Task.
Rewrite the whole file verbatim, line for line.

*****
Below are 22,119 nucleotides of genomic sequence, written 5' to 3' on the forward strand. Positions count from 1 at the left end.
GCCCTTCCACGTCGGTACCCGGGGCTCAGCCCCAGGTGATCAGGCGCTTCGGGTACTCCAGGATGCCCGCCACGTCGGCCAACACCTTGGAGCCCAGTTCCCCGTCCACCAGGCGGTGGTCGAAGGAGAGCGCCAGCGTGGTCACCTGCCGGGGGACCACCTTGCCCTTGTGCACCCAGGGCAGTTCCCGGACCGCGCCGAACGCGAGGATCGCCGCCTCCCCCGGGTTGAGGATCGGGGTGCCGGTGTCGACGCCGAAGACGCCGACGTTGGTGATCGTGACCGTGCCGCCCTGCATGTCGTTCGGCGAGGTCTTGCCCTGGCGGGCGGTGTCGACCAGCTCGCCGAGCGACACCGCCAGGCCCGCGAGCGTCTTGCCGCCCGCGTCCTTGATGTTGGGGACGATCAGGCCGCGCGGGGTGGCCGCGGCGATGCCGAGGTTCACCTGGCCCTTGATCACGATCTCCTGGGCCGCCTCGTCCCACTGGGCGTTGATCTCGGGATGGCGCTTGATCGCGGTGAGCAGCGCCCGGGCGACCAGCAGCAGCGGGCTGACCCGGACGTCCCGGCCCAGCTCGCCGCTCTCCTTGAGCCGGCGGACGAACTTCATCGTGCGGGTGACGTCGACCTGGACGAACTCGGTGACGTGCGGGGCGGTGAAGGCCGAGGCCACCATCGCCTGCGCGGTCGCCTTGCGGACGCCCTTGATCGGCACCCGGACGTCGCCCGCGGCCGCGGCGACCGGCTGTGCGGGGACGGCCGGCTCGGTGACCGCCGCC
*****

Below are 22,119 nucleotides of genomic sequence, written 5' to 3' on the forward strand. Positions count from 1 at the left end.
GCCCTTCCACGTCGGTACCCGGGGCTCAGCCCCAGGTGATCAGGCGCTTCGGGTACTCCAGGATGCCCGCCACGTCGGCCAACACCTTGGAGCCCAGTTCCCCGTCCACCAGGCGGTGGTCGAAGGAGAGCGCCAGCGTGGTCACCTGCCGGGGGACCACCTTGCCCTTGTGCACCCAGGGCAGTTCCCGGACCGCGCCGAACGCGAGGATCGCCGCCTCCCCCGGGTTGAGGATCGGGGTGCCGGTGTCGACGCCGAAGACGCCGACGTTGGTGATCGTGACCGTGCCGCCCTGCATGTCGTTCGGCGAGGTCTTGCCCTGGCGGGCGGTGTCGACCAGCTCGCCGAGCGACACCGCCAGGCCCGCGAGCGTCTTGCCGCCCGCGTCCTTGATGTTGGGGACGATCAGGCCGCGCGGGGTGGCCGCGGCGATGCCGAGGTTCACCTGGCCCTTGATCACGATCTCCTGGGCCGCCTCGTCCCACTGGGCGTTGATCTCGGGATGGCGCTTGATCGCGGTGAGCAGCGCCCGGGCGACCAGCAGCAGCGGGCTGACCCGGACGTCCCGGCCCAGCTCGCCGCTCTCCTTGAGCCGGCGGACGAACTTCATCGTGCGGGTGACGTCGACCTGGACGAACTCGGTGACGTGCGGGGCGGTGAAGGCCGAGGCCACCATCGCCTGCGCGGTCGCCTTGCGGACGCCCTTGATCGGCACCCGGACGTCGCCCGCGGCCGCGGCGACCGGCTGTGCGGGGACGGCCGGCTCGGTGACCGCCGCC